Former San Angelo Meat Packing Plant Manger Pleads Guilty to Misleading Federal Regulators
For Immediate Release
U.S. Attorney's Office, Northern District of Texas
A former manager of a San Angelo meat packing plant plead guilty today to misleading federal regulators, announced U.S. Attorney for the Northern District of Texas Erin Nealy Cox.
Rean Brooks, 51, plead guilty to misprision of a felony, or concealing knowledge of the actual commission of a felony, before U.S. Magistrate Judge John Parker.
In plea papers, Mr. Brooks, former manager at Texas Packing Company, admitted that he concealed knowledge from federal regulators about the toxic chemical levels at the meat processing facility.
"Federal laws require employers to undertake steps that limit exposure to toxic substances to employees and the public,” said U.S. Attorney Erin Nealy Cox. "Criminals that deceive regulators and skirt the law, potentially putting lives at risk, will be held accountable for their actions.”
According to court documents, Texas Packing Company was operating its refrigeration unit, which contained anhydrous ammonia, in violation of OSHA regulations posing danger to the safety of the plant’s employees.
Anhydrous ammonia is a chemical is used to recirculate fluid in refrigeration systems at facilities such as meat processing plants. Exposure to the chemical in high concentrations is toxic and may result in temporary or permanent blindness; severe burns; corrosive damage to the mouth, throat, and stomach; asphyxiation; and death.
By law, OSHA requires that processing plants that operate with levels of anhydrous ammonia exceeding 10,000 pounds must implement and operate under a Process Safety Management (PSM) program to prevent the catastrophic release of dangerous chemicals and minimize damage in the event accidental release or spills occur.
In 2018, Texas Packing was operating its facility with 16,500 pounds of anhydrous ammonia or approximately 6,000 pounds over the level at which a PSM program is required. An individual reported the hazardous chemical issues to OSHA. The following day, an OSHA inspector traveled to the plant and met with Mr. Brooks and others and provided notice of the complaint.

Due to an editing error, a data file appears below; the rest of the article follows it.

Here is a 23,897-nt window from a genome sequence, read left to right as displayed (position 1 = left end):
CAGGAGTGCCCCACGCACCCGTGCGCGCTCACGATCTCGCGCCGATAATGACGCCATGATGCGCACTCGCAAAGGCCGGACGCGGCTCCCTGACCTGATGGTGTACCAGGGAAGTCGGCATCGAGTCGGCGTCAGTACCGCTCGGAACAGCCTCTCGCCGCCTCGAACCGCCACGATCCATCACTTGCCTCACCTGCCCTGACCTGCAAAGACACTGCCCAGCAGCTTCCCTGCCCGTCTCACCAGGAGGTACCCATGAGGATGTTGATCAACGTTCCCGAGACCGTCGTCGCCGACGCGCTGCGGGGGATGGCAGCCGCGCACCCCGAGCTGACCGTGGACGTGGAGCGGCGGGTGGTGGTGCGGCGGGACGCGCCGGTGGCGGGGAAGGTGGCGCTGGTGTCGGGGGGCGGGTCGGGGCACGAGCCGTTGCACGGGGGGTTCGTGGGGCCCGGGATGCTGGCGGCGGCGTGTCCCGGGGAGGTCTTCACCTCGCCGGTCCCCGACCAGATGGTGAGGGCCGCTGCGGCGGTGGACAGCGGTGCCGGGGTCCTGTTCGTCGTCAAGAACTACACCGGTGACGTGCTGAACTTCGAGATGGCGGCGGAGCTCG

Texas Packing was informed by a plant safety manager that the implementation of a PSM program would cost approximately $20,000. To avoid the potential costs, an individual at Texas Packing falsified a document with the intent to make OSHA believe the plant was in compliance with regulations. Mr. Brooks then gave that document to an OSHA inspector, also with intent to deceive the inspector.
OSHA subsequently assessed a $615,640 fine against Texas Packing for the plant’s non-compliance related to the anhydrous ammonia levels, lack of PSM program, and for other violations. The fine was one of the top ten largest assessed by OSHA in 2018.
Mr. Brooks faces up to three years in federal prison for his crimes and a fine up to $250,000. A sentencing date has not been set.
This investigation was conducted by United States Department of Labor, Office of Inspector General. Assistant U.S. Attorney Ann Howey is prosecuting this case.
Updated October 29, 2020